With WARF, Wisconsin remains a patent powerhouse: BTN LiveBIG
In 1925, an enterprising University of Wisconsin professor by the name of Harry Steenbock decided to buck an unofficial tradition of leaving university-based inventions and discoveries unpatented. With $300 from his own pocket, Steenbock filed for and was granted a patent for his process of using UV radiation to enrich foodstuffs with Vitamin D.
Wanting to help his fellow faculty and staff researchers protect their own patentable work, Steenbock and Harry L. Russell, dean of the College of Agriculture, and Charles Sumner Slichter, dean of the Graduate School, worked to create an organization that could serve as a patent holder for university work. Named for the 6 alumni who sat on its inaugural board, the Wisconsin Alumni Research Foundation, or WARF, was born.
Since its inception, WARF has helped shepherd a number of valuable ideas through the rigorous patent process, giving rise to funding that has helped the University of Wisconsin remain a leading research university.
The many patents WARF holds or has held includes no small amount of historic breakthroughs. To wit, Steenbock’s irradiation process helped virtually eliminate rickets in the modern era after it was applied to products such as oats and milk. Primate and human embryonic stem cells were first isolated at Wisconsin, and continue to play an important role in furthering inquiry into and treatment of a host of ailments. Even one of the world’s most prescribed – and essential – pharmaceuticals, the anticoagulant Warfarin, bears the name of foundation.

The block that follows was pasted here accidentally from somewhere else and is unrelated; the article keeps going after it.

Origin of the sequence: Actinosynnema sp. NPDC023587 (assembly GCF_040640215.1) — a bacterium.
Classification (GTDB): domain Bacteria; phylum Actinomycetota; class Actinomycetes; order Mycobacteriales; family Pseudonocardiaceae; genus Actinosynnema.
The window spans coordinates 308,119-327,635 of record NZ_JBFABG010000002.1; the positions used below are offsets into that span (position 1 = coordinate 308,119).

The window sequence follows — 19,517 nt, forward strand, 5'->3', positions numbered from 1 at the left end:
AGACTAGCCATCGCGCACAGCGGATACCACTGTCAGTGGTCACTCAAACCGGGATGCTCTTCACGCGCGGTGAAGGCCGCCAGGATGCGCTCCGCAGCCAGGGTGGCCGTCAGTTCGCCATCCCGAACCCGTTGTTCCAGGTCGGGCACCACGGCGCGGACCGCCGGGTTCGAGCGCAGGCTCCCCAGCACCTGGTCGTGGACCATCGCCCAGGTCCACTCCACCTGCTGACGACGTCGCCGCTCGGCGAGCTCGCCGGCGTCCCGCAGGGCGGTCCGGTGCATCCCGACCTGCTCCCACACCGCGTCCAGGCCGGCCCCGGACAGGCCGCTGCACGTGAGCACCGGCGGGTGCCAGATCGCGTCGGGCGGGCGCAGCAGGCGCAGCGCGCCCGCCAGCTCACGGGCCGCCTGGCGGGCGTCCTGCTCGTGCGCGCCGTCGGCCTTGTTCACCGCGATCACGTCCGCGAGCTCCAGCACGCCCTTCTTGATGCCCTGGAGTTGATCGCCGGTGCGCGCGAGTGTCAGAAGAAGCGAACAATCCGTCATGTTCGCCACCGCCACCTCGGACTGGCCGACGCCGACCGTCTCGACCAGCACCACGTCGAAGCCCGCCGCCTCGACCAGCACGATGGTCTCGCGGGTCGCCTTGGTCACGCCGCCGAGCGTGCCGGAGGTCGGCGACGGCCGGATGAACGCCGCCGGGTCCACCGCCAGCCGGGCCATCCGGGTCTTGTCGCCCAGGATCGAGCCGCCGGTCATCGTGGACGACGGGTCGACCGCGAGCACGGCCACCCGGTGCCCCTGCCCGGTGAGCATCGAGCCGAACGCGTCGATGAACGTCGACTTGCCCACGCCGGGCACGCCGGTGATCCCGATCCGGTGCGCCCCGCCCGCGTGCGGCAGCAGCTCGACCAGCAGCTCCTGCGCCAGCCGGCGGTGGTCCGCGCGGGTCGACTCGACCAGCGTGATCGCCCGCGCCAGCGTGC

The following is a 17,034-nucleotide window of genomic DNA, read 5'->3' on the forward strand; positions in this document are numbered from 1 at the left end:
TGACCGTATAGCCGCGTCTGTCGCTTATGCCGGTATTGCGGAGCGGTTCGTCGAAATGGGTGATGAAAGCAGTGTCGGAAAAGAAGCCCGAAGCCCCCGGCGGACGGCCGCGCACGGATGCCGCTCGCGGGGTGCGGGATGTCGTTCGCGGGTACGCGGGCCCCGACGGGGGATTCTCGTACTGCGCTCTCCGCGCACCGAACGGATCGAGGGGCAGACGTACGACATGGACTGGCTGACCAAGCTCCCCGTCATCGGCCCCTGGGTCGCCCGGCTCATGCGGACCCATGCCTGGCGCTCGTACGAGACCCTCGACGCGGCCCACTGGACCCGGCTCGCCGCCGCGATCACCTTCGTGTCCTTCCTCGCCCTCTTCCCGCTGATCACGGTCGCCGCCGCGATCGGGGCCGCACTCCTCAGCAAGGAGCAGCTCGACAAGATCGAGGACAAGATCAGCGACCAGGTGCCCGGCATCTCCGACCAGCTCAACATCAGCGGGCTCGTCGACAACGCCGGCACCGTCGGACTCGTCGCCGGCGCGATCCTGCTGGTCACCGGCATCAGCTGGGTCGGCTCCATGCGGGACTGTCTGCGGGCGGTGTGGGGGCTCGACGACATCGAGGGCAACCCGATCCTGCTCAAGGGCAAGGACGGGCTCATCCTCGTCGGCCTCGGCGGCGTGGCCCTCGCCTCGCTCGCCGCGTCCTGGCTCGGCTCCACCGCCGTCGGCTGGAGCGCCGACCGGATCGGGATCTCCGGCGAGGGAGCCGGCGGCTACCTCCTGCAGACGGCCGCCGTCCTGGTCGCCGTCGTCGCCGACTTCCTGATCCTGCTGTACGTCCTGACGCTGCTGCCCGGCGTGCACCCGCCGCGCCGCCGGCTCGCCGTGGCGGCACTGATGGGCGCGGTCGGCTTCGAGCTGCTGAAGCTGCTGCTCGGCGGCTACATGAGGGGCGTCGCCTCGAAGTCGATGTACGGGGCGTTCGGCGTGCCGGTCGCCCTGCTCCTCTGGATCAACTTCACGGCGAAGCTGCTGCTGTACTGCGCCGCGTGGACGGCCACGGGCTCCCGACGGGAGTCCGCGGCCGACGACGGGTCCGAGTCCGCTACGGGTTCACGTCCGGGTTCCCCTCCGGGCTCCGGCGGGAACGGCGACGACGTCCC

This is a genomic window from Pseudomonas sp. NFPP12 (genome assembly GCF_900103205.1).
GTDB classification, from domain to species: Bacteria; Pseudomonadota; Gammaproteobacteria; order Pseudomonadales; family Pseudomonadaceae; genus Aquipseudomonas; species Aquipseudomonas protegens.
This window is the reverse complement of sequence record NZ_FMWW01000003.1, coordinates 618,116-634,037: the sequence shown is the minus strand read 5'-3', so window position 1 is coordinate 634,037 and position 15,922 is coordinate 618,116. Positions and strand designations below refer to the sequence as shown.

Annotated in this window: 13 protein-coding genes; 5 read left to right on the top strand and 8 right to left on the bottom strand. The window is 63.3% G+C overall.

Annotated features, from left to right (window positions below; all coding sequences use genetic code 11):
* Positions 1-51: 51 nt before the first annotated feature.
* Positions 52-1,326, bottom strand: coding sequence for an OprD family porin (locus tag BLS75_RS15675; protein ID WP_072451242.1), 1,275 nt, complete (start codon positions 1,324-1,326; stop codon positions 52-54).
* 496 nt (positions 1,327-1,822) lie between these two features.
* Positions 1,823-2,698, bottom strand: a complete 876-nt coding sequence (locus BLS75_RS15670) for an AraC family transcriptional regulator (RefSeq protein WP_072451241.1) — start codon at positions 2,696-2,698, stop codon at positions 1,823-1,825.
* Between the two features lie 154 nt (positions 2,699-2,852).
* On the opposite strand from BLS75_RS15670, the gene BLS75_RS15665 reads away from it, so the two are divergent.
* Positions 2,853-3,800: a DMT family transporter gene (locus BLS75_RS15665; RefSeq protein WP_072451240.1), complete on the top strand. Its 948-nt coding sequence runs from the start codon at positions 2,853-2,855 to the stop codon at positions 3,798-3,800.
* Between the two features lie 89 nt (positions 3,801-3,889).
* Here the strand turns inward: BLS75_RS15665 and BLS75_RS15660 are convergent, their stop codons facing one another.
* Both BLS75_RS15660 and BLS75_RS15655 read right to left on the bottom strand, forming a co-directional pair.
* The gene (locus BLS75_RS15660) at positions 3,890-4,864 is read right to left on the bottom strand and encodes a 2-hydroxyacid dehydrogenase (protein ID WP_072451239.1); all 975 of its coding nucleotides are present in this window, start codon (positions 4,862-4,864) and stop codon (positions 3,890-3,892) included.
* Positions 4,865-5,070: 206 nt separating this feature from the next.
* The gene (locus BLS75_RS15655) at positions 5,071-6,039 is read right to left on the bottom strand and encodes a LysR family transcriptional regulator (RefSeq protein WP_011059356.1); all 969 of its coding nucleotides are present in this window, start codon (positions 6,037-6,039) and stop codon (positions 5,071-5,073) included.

Recently, the National Academy of Inventors and the Intellectual Property Owners Association released its 2018 list of top 100 worldwide universities grant US utility patents. Consistently in the top 10, WARF secured the number 7 spot with an impressive 157 patents issued for the year.
“An innovative university is a competitive university,” says Erik Iverson, WARF’s managing director, speaking with the University of Wisconsin News Service. “Before new technology can improve a crop, or a drug can save a life, a granted patent is often the first step on the path to development. This report signals that the near-century long partnership of WARF and UW–Madison is vibrant and enduring.”
Also on the NAI/IPOA list for 2018 were fellow Big Ten Conference schools and research groups, the University of Michigan (10), Purdue Research Foundation (11), Northwestern University (18), University of Minnesota (20), University of Illinois (22), University of Maryland (28), Rutgers University (37), Ohio State Innovation Foundation (43), Penn State Research Foundation (58), Indiana University Research and Technology Foundation (63), Michigan State University (72), and the University of Nebraska/ NUtech Venture (79).